• 11 Part of speech — Part Part (p[aum]rt), n. [F. part, L. pars, gen. partis; cf. parere to bring forth, produce. Cf. {Parent}, {Depart}, {Parcel}, {Partner}, {Party}, {Portion}.] 1. One of the portions, equal or unequal, into which anything is divided, or regarded… …

    The Collaborative International Dictionary of English

  • 12 Part owner — Part Part (p[aum]rt), n. [F. part, L. pars, gen. partis; cf. parere to bring forth, produce. Cf. {Parent}, {Depart}, {Parcel}, {Partner}, {Party}, {Portion}.] 1. One of the portions, equal or unequal, into which anything is divided, or regarded… …

    The Collaborative International Dictionary of English

  • 13 Part singing — Part Part (p[aum]rt), n. [F. part, L. pars, gen. partis; cf. parere to bring forth, produce. Cf. {Parent}, {Depart}, {Parcel}, {Partner}, {Party}, {Portion}.] 1. One of the portions, equal or unequal, into which anything is divided, or regarded… …

    The Collaborative International Dictionary of English

  • 14 Part song — Part Part (p[aum]rt), n. [F. part, L. pars, gen. partis; cf. parere to bring forth, produce. Cf. {Parent}, {Depart}, {Parcel}, {Partner}, {Party}, {Portion}.] 1. One of the portions, equal or unequal, into which anything is divided, or regarded… …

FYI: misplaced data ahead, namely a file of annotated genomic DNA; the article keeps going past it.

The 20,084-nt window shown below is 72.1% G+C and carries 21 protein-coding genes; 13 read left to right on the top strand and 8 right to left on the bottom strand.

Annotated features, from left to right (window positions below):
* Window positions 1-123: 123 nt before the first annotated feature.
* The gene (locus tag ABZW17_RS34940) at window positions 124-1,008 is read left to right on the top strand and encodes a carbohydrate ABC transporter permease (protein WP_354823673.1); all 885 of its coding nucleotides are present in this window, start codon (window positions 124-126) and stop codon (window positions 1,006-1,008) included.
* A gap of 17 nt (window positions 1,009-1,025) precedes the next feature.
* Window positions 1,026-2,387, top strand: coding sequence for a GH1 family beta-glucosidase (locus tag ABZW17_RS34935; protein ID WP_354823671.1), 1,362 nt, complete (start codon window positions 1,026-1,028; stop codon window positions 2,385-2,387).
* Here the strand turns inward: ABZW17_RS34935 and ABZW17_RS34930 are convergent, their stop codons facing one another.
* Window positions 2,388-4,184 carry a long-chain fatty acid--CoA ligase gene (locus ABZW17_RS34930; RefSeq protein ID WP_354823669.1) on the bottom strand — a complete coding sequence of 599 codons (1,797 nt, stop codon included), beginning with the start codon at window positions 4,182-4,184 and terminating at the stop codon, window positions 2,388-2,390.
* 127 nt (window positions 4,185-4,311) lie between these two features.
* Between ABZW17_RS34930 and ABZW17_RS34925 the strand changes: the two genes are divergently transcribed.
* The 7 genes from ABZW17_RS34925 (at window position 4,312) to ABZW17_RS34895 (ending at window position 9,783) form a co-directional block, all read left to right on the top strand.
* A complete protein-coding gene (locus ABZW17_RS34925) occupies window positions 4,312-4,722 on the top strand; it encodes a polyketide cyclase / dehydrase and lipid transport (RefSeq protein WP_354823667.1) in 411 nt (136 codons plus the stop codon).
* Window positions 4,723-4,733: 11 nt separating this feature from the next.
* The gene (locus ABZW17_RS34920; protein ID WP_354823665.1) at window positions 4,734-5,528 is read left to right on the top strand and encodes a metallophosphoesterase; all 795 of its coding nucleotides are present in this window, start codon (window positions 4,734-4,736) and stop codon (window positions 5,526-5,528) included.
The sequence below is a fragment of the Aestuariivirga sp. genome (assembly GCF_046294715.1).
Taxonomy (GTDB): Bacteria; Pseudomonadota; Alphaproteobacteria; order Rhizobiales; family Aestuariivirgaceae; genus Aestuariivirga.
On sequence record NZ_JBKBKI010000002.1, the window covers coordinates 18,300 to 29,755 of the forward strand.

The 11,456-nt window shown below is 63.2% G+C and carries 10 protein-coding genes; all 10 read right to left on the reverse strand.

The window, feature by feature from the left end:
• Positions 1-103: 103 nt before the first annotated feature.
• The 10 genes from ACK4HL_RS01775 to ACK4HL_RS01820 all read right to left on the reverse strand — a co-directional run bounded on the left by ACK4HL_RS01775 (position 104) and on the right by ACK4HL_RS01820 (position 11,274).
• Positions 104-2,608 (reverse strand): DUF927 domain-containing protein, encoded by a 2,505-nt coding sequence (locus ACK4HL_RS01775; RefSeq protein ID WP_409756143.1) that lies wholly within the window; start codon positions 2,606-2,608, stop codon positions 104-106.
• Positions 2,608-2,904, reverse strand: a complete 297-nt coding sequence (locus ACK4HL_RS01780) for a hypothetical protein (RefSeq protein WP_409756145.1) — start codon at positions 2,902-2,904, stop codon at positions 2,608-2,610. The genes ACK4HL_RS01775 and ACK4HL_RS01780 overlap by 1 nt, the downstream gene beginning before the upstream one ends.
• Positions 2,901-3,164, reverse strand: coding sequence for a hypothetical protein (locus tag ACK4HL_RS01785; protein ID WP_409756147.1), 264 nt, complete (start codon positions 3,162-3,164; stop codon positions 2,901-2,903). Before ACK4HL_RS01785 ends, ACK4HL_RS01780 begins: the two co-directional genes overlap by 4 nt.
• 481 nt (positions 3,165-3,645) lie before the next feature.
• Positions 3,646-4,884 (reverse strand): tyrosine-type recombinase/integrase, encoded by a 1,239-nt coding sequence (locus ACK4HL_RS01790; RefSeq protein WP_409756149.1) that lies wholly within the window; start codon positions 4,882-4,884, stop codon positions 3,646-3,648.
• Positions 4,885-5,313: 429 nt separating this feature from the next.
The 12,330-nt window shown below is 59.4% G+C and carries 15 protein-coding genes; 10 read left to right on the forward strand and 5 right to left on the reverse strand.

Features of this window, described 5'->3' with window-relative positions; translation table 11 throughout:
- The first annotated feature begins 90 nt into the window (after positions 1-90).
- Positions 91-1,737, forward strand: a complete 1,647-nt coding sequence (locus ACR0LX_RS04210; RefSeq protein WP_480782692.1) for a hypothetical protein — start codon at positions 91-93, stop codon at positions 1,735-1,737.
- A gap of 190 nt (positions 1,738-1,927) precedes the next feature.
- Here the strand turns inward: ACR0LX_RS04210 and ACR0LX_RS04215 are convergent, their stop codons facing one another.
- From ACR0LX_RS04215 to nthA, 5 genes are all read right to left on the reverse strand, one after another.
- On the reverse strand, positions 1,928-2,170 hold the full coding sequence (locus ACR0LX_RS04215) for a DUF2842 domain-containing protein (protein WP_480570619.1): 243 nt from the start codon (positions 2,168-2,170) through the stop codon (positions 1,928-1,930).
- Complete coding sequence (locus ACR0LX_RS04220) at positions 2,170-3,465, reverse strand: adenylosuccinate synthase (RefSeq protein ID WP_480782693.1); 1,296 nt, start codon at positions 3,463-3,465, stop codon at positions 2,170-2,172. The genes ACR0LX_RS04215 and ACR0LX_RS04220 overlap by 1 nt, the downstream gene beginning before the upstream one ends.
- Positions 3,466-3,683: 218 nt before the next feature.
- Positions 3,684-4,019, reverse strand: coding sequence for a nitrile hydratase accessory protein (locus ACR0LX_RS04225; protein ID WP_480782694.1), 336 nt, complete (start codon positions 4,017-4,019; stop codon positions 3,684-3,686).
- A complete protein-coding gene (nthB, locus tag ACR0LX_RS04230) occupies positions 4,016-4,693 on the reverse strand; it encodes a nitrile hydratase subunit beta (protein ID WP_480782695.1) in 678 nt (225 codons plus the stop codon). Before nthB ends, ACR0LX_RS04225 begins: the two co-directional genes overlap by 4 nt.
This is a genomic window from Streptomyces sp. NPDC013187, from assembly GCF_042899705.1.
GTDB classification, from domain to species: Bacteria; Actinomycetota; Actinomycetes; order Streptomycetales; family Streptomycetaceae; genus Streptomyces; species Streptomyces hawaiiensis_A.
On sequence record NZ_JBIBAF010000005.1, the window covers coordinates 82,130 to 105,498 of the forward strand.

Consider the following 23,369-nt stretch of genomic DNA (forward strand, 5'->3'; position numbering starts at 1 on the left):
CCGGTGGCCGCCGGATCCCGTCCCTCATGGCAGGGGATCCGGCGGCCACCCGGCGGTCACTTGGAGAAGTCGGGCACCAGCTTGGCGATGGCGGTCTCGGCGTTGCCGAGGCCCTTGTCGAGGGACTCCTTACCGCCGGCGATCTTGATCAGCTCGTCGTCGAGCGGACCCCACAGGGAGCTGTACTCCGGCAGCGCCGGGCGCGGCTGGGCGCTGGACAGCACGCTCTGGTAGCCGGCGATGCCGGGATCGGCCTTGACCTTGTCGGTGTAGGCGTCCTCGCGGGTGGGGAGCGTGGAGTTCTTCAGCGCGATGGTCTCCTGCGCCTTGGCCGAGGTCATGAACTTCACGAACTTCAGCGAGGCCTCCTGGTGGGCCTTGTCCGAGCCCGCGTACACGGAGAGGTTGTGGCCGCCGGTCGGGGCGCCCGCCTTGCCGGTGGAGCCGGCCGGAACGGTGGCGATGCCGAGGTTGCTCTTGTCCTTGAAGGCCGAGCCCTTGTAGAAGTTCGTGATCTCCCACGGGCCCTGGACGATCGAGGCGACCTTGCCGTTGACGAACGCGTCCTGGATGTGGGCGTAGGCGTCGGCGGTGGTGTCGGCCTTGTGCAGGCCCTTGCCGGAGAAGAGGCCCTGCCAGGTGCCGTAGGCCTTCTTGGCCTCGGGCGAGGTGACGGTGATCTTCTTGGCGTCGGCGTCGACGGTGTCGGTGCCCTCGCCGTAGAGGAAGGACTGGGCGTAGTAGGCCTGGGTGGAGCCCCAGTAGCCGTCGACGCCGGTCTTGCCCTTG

The Collaborative International Dictionary of English

  • 15 Part-of-speech tagging — (POS tagging or POST), also called grammatical tagging or word category disambiguation, is the process of marking up the words in a text as corresponding to a particular part of speech, based on both its definition, as well as its context i.e.,… …

    Wikipedia

  • 16 Part Chimp — is a band from Camberwell in London that were formed by Tim Cedar, Jon Hamilton and Nick Prior in 2000. Current line up is Tim (vocals guitar), Jon (drums), Iain Hinchliffe (guitar) and Tracy Bellaries (bass).They play rock music with elements of …

    Wikipedia

  • 17 With You and Without You — was a book written by Ann M. Martin in 1986.Liza O Hara s family is abruptly confronted with the news that Mr. O Hara is dying from heart disease. After the initial shock the family unites to make his last months as enjoyable as possible… …

    Wikipedia

  • 18 Part — (p[aum]rt), v. t. [imp. & p. p. {Parted}; p. pr. & vb. n. {Parting}.] [F. partir, L. partire, partiri, p. p. partitus, fr. pars, gen. partis, a part. See {Part}, n.] [1913 Webster] 1. To divide; to separate into distinct parts; to break into two… …

    The Collaborative International Dictionary of English

  • 19 Part-whole theory — is the name of a loose collection of historical theories, all informal and nearly all unwitting, relating wholes to their parts via inclusion. Part whole theory has been overtaken by mereology.Metaphysics, especially ontology, has invoked part… …

    Wikipedia

  • 20 Part exchange — is a term that originated in the United Kingdom and refers to the swapping or bartering or exchange of goods or services. The exact definition for part exchange is the exchange of resources or services for mutual advantage and many believe this… …

    Wikipedia